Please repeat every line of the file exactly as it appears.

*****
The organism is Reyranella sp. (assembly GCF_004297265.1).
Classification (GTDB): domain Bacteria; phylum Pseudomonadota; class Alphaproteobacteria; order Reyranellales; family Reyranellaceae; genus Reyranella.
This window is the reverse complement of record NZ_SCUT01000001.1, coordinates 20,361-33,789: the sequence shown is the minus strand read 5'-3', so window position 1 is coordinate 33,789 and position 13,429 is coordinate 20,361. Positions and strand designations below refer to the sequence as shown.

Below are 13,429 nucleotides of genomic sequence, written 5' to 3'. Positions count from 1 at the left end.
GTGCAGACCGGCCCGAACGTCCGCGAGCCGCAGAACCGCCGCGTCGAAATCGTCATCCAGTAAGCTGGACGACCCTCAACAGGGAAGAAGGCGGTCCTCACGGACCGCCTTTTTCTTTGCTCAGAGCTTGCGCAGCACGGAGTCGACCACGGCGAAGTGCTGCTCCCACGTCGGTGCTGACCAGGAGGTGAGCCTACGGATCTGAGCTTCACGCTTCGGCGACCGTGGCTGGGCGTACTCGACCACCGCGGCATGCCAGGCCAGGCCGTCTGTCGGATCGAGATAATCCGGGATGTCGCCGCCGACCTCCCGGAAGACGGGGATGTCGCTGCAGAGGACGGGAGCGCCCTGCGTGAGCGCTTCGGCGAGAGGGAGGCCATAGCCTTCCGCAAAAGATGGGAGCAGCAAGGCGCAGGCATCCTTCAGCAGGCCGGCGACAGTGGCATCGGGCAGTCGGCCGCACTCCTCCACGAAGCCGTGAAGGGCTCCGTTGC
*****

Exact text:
The organism is Reyranella sp. (assembly GCF_004297265.1).
Classification (GTDB): domain Bacteria; phylum Pseudomonadota; class Alphaproteobacteria; order Reyranellales; family Reyranellaceae; genus Reyranella.
This window is the reverse complement of record NZ_SCUT01000001.1, coordinates 20,361-33,789: the sequence shown is the minus strand read 5'-3', so window position 1 is coordinate 33,789 and position 13,429 is coordinate 20,361. Positions and strand designations below refer to the sequence as shown.

Below are 13,429 nucleotides of genomic sequence, written 5' to 3'. Positions count from 1 at the left end.
GTGCAGACCGGCCCGAACGTCCGCGAGCCGCAGAACCGCCGCGTCGAAATCGTCATCCAGTAAGCTGGACGACCCTCAACAGGGAAGAAGGCGGTCCTCACGGACCGCCTTTTTCTTTGCTCAGAGCTTGCGCAGCACGGAGTCGACCACGGCGAAGTGCTGCTCCCACGTCGGTGCTGACCAGGAGGTGAGCCTACGGATCTGAGCTTCACGCTTCGGCGACCGTGGCTGGGCGTACTCGACCACCGCGGCATGCCAGGCCAGGCCGTCTGTCGGATCGAGATAATCCGGGATGTCGCCGCCGACCTCCCGGAAGACGGGGATGTCGCTGCAGAGGACGGGAGCGCCCTGCGTGAGCGCTTCGGCGAGAGGGAGGCCATAGCCTTCCGCAAAAGATGGGAGCAGCAAGGCGCAGGCATCCTTCAGCAGGCCGGCGACAGTGGCATCGGGCAGTCGGCCGCACTCCTCCACGAAGCCGTGAAGGGCTCCGTTGC